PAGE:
Philippe Parreno, Serpentine Gallery, London

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The Independent Culture

Time, for Philippe Parreno, is of the essence. The Algerian-born artist, who rose to prominence in the 1990s as part of a group of artists with a preference for collaboration and artistic deconstruction, has treated his first major UK exhibition, at the Serpentine Gallery, more like an event than a gallery show. Though the exhibition comprises mainly film works, one can't wander around and stop for a few minutes watching films as you please. The experience is carefully choreographed at around 25 minutes: only one film is on at any one time, and you are led towards it by window blinds that automatically lower and lift, and the coaxing sounds of speakers that beckon you, spellbound, in the right direction.

The sequence seems to begin and end with the sound of young children chanting, as though they are protesting. "No more reality!" sing the speakers around the gallery. We see children, eventually, in a film, jostling and chanting, like rather seraphic forms of their older, student counterparts, who we now witness protesting on the streets of the UK. As if to answer the children's demand, the next film we are shown, The Boy from Mars (2003) is certainly a slice of the otherworldly. A strange, delicate-looking building is filmed at night, as lights rise into the sky behind it. A water buffalo is powering the building using a set of mechanical pulleys. A set of the beast's hoofprints fill up with a milky liquid, and something whirrs into life. The buffalo and the building, like many of the characters in this exhibition, are aliens and phantoms: presences that shouldn't exist, but somehow do.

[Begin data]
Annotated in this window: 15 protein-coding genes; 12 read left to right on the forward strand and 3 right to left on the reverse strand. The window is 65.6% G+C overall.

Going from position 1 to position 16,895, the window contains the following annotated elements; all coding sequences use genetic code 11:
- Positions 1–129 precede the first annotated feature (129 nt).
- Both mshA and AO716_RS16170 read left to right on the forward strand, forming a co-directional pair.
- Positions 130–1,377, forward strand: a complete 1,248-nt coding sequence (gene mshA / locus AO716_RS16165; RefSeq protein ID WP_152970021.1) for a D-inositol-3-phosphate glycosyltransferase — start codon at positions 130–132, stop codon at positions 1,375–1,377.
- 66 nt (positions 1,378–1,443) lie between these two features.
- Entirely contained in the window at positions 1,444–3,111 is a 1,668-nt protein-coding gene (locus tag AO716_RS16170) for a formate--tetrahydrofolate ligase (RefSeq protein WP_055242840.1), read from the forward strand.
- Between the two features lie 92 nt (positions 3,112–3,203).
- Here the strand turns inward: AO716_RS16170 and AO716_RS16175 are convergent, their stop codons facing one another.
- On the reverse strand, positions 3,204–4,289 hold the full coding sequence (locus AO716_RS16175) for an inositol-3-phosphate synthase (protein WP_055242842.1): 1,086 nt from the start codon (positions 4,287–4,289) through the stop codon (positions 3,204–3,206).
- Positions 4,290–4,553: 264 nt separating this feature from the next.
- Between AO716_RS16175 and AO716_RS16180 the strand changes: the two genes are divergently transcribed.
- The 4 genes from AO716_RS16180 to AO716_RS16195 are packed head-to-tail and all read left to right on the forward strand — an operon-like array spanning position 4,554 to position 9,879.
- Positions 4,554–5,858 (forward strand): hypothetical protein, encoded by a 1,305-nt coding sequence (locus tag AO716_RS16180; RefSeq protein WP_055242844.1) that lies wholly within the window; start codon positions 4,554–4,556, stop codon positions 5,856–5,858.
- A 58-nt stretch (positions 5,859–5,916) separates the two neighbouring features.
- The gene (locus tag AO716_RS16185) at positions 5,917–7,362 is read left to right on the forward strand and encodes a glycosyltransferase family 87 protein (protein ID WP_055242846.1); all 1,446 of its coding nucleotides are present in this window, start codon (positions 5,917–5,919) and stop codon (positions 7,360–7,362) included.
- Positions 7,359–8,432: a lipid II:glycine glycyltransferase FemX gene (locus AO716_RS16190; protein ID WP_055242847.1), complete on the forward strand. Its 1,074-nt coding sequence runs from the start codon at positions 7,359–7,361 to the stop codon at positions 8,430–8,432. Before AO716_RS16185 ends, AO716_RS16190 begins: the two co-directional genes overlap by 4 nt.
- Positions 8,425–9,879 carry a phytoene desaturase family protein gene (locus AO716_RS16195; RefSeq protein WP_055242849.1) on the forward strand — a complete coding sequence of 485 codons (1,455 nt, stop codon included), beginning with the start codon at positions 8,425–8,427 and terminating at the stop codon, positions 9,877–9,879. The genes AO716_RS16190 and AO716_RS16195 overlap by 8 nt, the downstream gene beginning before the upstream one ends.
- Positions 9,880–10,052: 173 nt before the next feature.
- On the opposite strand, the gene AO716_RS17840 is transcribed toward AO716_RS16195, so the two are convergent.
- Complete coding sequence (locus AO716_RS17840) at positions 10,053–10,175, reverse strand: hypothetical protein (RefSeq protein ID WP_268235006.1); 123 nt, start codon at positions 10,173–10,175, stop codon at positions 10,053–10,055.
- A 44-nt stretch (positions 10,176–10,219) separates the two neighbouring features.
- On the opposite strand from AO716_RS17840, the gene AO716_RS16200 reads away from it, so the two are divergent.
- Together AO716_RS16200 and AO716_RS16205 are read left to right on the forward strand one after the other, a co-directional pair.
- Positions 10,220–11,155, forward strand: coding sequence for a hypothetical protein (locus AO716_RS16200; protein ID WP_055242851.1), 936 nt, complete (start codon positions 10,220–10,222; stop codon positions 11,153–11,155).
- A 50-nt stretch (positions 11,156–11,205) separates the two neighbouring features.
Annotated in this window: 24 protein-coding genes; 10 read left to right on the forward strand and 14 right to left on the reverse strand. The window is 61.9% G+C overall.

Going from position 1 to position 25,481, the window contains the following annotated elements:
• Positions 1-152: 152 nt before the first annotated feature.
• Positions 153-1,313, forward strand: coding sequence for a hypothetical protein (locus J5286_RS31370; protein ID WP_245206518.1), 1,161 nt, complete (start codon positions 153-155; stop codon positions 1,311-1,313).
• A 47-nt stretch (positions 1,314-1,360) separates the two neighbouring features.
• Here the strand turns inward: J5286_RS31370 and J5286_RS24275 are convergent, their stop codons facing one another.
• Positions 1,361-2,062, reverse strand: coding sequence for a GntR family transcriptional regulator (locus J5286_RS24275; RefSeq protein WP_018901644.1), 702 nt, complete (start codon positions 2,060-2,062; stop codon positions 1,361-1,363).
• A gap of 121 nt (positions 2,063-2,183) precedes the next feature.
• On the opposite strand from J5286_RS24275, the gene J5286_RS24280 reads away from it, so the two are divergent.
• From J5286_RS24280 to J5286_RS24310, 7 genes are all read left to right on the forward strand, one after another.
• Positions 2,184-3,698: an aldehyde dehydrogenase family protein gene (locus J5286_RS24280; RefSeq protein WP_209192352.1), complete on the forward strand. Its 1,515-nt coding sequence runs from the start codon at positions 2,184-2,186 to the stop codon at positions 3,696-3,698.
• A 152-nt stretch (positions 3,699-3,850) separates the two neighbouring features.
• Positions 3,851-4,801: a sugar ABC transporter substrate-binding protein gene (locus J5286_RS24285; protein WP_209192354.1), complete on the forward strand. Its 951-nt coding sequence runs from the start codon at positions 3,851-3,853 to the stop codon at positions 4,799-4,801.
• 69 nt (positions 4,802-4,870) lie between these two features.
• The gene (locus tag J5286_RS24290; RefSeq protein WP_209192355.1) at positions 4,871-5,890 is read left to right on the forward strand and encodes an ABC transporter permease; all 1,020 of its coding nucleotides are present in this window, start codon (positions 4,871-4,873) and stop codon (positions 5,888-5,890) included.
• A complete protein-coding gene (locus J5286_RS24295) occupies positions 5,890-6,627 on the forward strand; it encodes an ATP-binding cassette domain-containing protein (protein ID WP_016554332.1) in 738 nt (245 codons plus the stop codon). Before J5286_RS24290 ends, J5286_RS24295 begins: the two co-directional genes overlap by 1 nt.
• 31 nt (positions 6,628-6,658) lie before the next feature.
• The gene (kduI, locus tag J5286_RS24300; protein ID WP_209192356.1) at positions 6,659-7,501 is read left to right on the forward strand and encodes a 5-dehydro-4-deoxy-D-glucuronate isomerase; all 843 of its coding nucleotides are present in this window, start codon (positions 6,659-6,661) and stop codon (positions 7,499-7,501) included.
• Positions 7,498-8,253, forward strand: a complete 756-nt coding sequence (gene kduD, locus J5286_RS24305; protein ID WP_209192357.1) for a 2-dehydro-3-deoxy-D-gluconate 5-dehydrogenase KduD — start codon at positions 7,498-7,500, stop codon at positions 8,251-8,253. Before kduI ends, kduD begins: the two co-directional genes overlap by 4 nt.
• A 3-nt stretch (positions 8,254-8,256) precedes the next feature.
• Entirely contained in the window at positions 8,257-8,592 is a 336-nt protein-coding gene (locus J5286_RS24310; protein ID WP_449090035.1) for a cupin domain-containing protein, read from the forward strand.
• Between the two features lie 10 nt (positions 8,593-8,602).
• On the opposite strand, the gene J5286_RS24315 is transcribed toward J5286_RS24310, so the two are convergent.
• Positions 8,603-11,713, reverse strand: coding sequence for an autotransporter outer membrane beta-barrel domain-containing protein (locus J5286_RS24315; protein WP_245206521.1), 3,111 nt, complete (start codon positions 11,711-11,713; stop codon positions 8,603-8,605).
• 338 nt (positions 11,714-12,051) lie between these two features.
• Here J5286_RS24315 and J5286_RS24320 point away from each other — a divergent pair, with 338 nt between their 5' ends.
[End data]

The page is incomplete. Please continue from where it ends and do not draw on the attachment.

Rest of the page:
In the next film, we find ourselves riding an American train. We pass by people, who, still as melancholy statues, watch us pass by. A baseball player has stopped his game to watch us pass. To anyone who has seen photographer Paul Fusco's RFK Funeral Train series, the film is instantly recognisable as a restaging of those images, taken from on board Robert Kennedy's funeral train. The piece ends with an image of a landscape with a single tree, set against a sky of deep blue. This piece of footage is unreal, beautiful, like an Arcadia.

In the final film, Invisibleboy (2010), we see an illegal Chinese immigrant in New York's Chinatown, another ghost, another alien. He sees crackling, electric creatures around him, in his clothes, and under the sink. These have, in fact, been scratched into the film stock, as though the artist has created another level of invisibility for a boy who doesn't, officially, exist. Imagination and art, are aliens too. The film ends, and the children begin to chant again, and, as the blinds lift, we notice the frosty breathmarks of children on the windows. Fake snow is falling around the gallery, as though we are in an enchanted place. I walked into a frostbitten Hyde Park. A group of emerald-green parakeets, that bunch of exotic escapees that have make London parks their home, were squawking in the skeletal trees above. Those beautiful creatures couldn't have been more perfectly placed around the gallery if Parreno had introduced them to the park himself.

To 13 February (020 7402 6075)